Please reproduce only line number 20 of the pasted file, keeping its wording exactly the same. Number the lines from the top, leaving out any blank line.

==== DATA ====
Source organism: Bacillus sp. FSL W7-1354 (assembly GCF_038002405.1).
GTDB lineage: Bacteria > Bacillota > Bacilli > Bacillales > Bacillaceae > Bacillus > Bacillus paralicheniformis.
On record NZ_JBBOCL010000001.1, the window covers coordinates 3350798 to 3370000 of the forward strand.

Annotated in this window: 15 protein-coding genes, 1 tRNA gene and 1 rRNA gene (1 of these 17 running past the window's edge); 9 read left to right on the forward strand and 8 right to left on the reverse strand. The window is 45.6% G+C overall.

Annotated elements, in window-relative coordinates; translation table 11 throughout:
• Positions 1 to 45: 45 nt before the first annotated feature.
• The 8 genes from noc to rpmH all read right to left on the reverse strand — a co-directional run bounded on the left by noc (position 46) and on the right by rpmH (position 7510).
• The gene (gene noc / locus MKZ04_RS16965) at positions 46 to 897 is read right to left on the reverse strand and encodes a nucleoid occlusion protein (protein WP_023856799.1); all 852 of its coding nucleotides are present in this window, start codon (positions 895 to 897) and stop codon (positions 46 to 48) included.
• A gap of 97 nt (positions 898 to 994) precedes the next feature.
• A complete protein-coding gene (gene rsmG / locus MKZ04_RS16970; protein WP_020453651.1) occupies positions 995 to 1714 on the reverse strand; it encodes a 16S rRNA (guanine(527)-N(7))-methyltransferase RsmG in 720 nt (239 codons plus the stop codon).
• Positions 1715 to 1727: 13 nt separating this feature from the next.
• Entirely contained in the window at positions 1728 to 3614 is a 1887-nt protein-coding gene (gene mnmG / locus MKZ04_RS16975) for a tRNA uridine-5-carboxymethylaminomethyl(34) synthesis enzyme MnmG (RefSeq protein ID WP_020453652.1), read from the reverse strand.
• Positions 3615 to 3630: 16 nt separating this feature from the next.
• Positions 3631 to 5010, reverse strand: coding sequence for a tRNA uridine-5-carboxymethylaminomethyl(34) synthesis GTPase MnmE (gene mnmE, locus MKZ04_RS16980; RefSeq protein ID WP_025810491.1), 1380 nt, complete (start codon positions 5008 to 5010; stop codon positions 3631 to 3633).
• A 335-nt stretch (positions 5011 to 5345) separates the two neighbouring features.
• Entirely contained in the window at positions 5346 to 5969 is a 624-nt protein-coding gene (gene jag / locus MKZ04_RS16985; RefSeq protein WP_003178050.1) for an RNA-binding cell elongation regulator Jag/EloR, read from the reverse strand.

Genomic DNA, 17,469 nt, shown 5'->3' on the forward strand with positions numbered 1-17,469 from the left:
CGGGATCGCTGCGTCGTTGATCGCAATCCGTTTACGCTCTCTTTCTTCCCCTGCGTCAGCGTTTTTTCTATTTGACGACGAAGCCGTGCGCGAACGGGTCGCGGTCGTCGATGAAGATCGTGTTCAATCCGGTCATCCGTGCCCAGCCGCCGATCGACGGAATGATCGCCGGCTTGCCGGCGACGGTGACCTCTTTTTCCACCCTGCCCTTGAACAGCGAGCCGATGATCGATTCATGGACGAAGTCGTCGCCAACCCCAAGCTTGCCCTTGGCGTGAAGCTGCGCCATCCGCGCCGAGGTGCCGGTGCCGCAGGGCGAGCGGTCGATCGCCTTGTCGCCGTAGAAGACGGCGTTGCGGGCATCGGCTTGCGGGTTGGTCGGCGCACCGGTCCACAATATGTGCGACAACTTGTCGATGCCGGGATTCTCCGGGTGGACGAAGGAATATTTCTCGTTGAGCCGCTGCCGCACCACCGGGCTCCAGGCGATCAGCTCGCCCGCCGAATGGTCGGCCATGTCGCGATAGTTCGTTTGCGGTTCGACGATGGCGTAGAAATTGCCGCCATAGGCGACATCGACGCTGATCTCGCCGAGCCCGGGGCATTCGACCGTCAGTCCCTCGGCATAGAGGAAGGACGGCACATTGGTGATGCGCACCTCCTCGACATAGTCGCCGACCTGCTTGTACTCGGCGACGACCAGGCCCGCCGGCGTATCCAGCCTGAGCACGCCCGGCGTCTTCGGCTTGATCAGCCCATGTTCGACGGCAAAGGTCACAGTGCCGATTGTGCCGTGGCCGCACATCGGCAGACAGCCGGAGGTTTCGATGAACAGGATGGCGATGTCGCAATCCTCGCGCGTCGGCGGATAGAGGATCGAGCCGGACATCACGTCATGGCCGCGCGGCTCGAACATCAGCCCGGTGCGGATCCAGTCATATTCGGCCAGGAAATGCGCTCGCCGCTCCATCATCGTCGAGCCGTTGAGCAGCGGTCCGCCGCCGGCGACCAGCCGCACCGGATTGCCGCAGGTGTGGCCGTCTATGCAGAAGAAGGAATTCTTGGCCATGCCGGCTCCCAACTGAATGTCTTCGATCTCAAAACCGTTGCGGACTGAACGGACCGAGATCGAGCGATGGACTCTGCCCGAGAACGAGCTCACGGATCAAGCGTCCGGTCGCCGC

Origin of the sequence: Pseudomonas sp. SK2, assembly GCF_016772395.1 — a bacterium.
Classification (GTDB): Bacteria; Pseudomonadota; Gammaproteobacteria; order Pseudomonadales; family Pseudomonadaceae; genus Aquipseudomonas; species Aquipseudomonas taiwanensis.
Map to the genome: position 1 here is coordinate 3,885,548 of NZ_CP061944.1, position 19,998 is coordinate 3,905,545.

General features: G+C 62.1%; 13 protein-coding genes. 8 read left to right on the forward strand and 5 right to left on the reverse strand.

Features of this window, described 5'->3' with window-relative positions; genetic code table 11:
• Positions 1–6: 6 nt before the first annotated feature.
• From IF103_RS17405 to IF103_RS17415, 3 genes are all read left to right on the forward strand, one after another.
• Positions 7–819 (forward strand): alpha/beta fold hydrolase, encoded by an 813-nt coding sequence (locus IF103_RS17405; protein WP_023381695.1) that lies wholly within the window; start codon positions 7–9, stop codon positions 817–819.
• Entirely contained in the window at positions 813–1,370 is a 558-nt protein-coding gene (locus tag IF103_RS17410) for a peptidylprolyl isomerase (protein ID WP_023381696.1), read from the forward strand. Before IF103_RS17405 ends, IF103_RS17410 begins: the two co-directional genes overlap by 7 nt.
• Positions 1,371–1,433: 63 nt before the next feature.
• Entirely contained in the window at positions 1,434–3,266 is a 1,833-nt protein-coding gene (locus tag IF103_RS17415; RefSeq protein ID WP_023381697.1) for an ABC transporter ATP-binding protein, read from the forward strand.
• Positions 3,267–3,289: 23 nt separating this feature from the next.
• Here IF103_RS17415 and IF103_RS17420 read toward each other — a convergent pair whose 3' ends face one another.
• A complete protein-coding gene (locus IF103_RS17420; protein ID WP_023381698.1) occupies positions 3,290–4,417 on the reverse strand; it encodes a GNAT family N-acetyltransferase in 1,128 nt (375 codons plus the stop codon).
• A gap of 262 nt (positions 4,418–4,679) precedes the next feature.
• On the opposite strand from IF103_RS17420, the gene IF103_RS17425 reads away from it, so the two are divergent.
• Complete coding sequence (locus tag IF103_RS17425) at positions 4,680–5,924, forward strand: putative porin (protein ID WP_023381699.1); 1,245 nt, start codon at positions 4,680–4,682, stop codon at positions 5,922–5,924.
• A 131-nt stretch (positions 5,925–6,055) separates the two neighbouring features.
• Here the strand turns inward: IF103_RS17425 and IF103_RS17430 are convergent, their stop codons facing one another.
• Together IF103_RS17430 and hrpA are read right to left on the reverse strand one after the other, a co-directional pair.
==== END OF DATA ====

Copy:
Classification (GTDB): Bacteria; Pseudomonadota; Gammaproteobacteria; order Pseudomonadales; family Pseudomonadaceae; genus Aquipseudomonas; species Aquipseudomonas taiwanensis.